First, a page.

The University of British Columbia 1822 East Mall Vancouver BC V6T 1Z1 Canada To send your letters to Re-Torts, or your contributions to Closing Arguments, e-mail email@example.com. To submit information to Class Notes, click on http://www.law.ubc.ca/forms/class_notes/ notes.html and use our online form. Please provide your full name and, if desired, title and company name. Submissions may be edited for length and clarity. To notify us of a change of address or other contact information, please e-mail firstname.lastname@example.org or write to us at the address listed above. UBC Law Alumni Magazine is published twice a year by the UBC Faculty of Law; 7,500 copies are distributed to UBC Law
alumni via direct mail. Copyright
© 2010 UBC Faculty of Law
Publications Mail Agreement Number 41130018
Return all undeliverable Canadian mail to UBC Faculty of Law 1822 East Mall Vancouver, BC V6T 1Z1
The early 80s were fascinating for students of Canadian constitutional law. After a fervid debate and a torrent of lobbying, the Canadian constitution was “repatriated,” culminating in the proclamation of the Constitution Act, 1982. It can't be a coincidence that the Queen of England visited Canada several times during the early to mid-80s, including trips in 1982, 1983 and 1984. In March of 1983, the Queen and Prince Philip visited several of UBC’s significant sites including the Museum of Anthropology, the Asian Centre and the Health Sciences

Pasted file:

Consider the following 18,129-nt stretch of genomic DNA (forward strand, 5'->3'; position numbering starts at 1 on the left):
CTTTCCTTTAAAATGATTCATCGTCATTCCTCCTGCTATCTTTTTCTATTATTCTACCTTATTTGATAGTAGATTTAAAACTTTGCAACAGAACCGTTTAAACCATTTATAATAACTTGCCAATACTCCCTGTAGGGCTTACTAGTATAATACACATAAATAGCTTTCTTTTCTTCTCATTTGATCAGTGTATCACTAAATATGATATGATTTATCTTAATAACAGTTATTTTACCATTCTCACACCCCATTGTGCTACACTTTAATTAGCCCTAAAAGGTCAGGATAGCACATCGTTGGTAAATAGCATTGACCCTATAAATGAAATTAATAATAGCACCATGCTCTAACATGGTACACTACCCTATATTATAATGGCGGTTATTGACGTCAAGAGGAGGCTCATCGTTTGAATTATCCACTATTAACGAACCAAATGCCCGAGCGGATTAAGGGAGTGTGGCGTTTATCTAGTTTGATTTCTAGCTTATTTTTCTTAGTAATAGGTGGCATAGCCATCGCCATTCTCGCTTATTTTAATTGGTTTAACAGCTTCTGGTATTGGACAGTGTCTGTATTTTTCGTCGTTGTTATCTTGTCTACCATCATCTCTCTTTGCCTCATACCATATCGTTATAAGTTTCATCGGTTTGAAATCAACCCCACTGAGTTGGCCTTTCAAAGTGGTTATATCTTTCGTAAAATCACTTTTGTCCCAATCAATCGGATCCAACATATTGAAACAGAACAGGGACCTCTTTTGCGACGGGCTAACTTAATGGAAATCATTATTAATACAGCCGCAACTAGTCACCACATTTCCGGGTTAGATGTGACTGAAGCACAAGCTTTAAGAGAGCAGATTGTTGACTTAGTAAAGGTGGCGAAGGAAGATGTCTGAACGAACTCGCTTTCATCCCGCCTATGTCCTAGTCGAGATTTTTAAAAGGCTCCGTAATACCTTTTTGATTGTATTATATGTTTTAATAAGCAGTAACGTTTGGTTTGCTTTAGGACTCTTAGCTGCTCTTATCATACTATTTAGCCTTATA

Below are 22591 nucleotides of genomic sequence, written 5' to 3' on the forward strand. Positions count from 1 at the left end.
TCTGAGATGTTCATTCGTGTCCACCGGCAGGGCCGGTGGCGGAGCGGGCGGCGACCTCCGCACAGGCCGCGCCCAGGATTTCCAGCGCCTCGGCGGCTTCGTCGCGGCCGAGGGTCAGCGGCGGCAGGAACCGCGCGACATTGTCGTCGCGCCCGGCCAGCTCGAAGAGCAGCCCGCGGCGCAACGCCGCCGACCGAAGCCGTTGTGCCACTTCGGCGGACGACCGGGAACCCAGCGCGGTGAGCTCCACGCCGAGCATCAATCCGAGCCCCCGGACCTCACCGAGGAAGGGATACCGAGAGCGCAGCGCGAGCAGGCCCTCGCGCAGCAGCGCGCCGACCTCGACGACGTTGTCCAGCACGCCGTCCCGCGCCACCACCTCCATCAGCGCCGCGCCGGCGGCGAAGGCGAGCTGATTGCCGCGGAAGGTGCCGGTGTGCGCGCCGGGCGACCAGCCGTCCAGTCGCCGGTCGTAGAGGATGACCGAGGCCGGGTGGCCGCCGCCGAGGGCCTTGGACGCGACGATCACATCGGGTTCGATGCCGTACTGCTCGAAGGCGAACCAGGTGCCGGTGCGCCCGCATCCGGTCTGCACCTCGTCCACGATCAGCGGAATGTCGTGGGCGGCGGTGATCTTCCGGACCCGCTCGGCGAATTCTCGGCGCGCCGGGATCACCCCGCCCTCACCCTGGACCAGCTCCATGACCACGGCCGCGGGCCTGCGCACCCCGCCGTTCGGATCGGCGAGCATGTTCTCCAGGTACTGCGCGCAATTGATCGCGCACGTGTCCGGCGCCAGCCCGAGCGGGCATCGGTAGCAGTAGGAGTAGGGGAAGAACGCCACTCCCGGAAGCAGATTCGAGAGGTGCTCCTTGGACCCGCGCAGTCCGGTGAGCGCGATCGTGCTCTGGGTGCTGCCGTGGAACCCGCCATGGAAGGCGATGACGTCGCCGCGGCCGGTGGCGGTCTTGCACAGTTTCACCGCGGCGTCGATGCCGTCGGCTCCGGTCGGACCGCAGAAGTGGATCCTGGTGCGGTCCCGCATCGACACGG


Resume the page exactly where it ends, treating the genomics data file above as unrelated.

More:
Centre Hospital. Somehow it became known that the Queen's car would be driving past the UBC Faculty of Law. I was, and remain, firmly antimonarchist, so I am not sure what led me to join a few other students and staff who elected to stand outside the law building to watch the Queen's car drive by. I know that I expected to see a very old woman. The Queen was 58 years old in March 1982, which seemed ancient to me then, but which of course strikes me as being at most middle-aged now. What I remember is this: a brief glimpse of a small and utterly dignified woman who waved at us through the window of her car. What I also recall is that I was swept quite unexpectedly by a sense of how brave she was, living her life as the embodiment—literally and figuratively—of the principles and values that I was learning in the building that could